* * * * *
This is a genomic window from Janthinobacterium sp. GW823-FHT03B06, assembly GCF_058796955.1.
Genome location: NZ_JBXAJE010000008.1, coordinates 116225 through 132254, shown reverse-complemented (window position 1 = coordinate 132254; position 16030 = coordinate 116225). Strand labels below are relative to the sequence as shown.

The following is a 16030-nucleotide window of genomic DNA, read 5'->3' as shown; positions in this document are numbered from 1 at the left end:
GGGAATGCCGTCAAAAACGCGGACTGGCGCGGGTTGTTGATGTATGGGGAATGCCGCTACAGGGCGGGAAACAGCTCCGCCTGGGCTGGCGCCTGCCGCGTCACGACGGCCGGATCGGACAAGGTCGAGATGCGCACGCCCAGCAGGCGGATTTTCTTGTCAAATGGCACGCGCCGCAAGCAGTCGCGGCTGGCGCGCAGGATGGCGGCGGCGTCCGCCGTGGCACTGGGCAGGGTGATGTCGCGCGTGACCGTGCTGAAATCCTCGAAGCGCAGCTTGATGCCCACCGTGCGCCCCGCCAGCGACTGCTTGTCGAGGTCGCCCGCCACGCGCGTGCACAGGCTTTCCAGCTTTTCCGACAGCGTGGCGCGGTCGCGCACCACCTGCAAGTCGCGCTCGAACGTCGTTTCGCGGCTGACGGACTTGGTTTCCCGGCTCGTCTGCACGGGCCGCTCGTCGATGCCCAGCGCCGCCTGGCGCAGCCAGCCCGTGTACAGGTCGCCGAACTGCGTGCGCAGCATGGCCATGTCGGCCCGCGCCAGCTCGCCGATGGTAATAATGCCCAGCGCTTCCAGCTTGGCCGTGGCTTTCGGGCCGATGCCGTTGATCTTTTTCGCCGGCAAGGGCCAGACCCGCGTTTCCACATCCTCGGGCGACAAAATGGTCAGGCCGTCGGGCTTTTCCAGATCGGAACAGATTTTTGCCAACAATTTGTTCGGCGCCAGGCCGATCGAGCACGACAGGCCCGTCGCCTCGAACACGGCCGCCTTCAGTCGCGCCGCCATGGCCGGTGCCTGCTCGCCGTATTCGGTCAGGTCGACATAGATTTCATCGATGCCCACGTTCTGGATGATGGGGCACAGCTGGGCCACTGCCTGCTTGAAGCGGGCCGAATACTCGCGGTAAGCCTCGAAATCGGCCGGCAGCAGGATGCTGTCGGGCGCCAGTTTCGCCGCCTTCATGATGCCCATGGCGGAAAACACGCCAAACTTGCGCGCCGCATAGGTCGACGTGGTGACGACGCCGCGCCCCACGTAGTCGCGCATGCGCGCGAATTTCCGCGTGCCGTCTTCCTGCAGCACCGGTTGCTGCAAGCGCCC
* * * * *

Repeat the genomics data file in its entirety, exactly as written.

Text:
This is a genomic window from Janthinobacterium sp. GW823-FHT03B06, assembly GCF_058796955.1.
Genome location: NZ_JBXAJE010000008.1, coordinates 116225 through 132254, shown reverse-complemented (window position 1 = coordinate 132254; position 16030 = coordinate 116225). Strand labels below are relative to the sequence as shown.

The following is a 16030-nucleotide window of genomic DNA, read 5'->3' as shown; positions in this document are numbered from 1 at the left end:
GGGAATGCCGTCAAAAACGCGGACTGGCGCGGGTTGTTGATGTATGGGGAATGCCGCTACAGGGCGGGAAACAGCTCCGCCTGGGCTGGCGCCTGCCGCGTCACGACGGCCGGATCGGACAAGGTCGAGATGCGCACGCCCAGCAGGCGGATTTTCTTGTCAAATGGCACGCGCCGCAAGCAGTCGCGGCTGGCGCGCAGGATGGCGGCGGCGTCCGCCGTGGCACTGGGCAGGGTGATGTCGCGCGTGACCGTGCTGAAATCCTCGAAGCGCAGCTTGATGCCCACCGTGCGCCCCGCCAGCGACTGCTTGTCGAGGTCGCCCGCCACGCGCGTGCACAGGCTTTCCAGCTTTTCCGACAGCGTGGCGCGGTCGCGCACCACCTGCAAGTCGCGCTCGAACGTCGTTTCGCGGCTGACGGACTTGGTTTCCCGGCTCGTCTGCACGGGCCGCTCGTCGATGCCCAGCGCCGCCTGGCGCAGCCAGCCCGTGTACAGGTCGCCGAACTGCGTGCGCAGCATGGCCATGTCGGCCCGCGCCAGCTCGCCGATGGTAATAATGCCCAGCGCTTCCAGCTTGGCCGTGGCTTTCGGGCCGATGCCGTTGATCTTTTTCGCCGGCAAGGGCCAGACCCGCGTTTCCACATCCTCGGGCGACAAAATGGTCAGGCCGTCGGGCTTTTCCAGATCGGAACAGATTTTTGCCAACAATTTGTTCGGCGCCAGGCCGATCGAGCACGACAGGCCCGTCGCCTCGAACACGGCCGCCTTCAGTCGCGCCGCCATGGCCGGTGCCTGCTCGCCGTATTCGGTCAGGTCGACATAGATTTCATCGATGCCCACGTTCTGGATGATGGGGCACAGCTGGGCCACTGCCTGCTTGAAGCGGGCCGAATACTCGCGGTAAGCCTCGAAATCGGCCGGCAGCAGGATGCTGTCGGGCGCCAGTTTCGCCGCCTTCATGATGCCCATGGCGGAAAACACGCCAAACTTGCGCGCCGCATAGGTCGACGTGGTGACGACGCCGCGCCCCACGTAGTCGCGCATGCGCGCGAATTTCCGCGTGCCGTCTTCCTGCAGCACCGGTTGCTGCAAGCGCCC